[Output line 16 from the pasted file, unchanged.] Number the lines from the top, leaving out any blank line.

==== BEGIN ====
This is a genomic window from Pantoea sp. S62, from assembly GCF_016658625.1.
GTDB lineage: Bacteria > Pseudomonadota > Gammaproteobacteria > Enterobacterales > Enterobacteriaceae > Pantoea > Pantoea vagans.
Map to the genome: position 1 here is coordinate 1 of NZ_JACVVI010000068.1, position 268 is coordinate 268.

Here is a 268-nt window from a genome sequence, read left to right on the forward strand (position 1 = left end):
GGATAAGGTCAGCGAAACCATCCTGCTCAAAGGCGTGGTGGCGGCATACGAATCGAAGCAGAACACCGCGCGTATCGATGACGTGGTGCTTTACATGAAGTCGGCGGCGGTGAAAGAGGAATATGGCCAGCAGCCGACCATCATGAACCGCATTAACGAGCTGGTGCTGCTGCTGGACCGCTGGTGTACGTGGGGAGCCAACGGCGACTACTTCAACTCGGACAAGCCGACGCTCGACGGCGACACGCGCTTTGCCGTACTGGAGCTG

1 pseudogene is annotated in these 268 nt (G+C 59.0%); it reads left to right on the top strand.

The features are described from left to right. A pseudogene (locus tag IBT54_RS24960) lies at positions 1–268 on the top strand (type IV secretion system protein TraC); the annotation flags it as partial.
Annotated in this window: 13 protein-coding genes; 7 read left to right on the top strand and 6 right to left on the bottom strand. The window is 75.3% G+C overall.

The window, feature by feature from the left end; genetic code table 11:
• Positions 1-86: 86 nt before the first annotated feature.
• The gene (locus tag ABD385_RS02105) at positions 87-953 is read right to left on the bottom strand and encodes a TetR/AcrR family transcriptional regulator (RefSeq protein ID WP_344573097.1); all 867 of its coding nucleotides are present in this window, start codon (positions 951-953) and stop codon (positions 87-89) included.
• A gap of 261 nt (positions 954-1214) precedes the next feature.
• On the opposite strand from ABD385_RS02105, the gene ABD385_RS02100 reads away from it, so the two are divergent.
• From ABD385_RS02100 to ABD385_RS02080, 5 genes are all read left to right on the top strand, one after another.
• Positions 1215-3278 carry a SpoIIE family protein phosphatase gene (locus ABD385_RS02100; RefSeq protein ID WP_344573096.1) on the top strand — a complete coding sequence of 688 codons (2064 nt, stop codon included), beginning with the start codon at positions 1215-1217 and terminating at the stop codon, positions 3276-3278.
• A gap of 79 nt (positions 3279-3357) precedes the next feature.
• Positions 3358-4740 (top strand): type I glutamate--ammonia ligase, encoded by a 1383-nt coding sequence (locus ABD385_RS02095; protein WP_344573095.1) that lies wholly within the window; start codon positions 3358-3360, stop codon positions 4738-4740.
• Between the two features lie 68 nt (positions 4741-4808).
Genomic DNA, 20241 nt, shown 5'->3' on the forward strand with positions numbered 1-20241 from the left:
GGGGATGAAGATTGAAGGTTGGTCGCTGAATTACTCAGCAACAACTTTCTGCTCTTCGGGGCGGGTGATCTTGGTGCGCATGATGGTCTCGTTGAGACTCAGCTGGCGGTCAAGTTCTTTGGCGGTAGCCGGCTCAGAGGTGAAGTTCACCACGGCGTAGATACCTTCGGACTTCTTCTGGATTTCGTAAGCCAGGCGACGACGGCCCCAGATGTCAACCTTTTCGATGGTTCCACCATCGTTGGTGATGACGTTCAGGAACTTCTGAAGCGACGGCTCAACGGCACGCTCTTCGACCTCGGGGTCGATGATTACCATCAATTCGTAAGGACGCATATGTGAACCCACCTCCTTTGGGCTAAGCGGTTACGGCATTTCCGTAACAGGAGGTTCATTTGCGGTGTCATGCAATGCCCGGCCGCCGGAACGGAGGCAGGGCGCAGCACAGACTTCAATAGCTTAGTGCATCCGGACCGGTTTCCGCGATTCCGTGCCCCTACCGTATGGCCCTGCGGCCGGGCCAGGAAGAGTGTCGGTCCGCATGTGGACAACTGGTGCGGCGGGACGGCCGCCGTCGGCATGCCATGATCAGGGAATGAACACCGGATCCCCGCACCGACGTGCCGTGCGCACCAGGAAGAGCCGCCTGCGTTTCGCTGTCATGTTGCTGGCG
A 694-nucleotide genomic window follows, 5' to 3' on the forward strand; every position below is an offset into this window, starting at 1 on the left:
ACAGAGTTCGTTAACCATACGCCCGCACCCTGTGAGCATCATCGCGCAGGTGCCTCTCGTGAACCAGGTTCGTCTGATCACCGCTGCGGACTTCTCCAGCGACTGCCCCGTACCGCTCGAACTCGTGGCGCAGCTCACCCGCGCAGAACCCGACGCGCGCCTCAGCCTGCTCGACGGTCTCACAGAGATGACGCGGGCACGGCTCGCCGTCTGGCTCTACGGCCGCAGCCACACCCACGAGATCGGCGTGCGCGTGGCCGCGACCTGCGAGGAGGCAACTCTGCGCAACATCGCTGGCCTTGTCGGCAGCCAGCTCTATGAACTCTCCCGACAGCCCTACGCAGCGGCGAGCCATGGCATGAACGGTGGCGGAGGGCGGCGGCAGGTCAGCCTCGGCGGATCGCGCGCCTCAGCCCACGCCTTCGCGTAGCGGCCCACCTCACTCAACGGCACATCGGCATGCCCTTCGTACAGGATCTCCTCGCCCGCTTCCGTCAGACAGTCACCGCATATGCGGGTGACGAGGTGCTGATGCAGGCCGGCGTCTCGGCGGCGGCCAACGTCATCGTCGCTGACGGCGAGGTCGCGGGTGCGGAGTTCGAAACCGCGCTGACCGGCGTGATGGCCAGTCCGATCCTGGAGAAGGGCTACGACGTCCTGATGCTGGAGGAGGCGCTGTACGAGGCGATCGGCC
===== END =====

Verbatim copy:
• A gap of 79 nt (positions 3279-3357) precedes the next feature.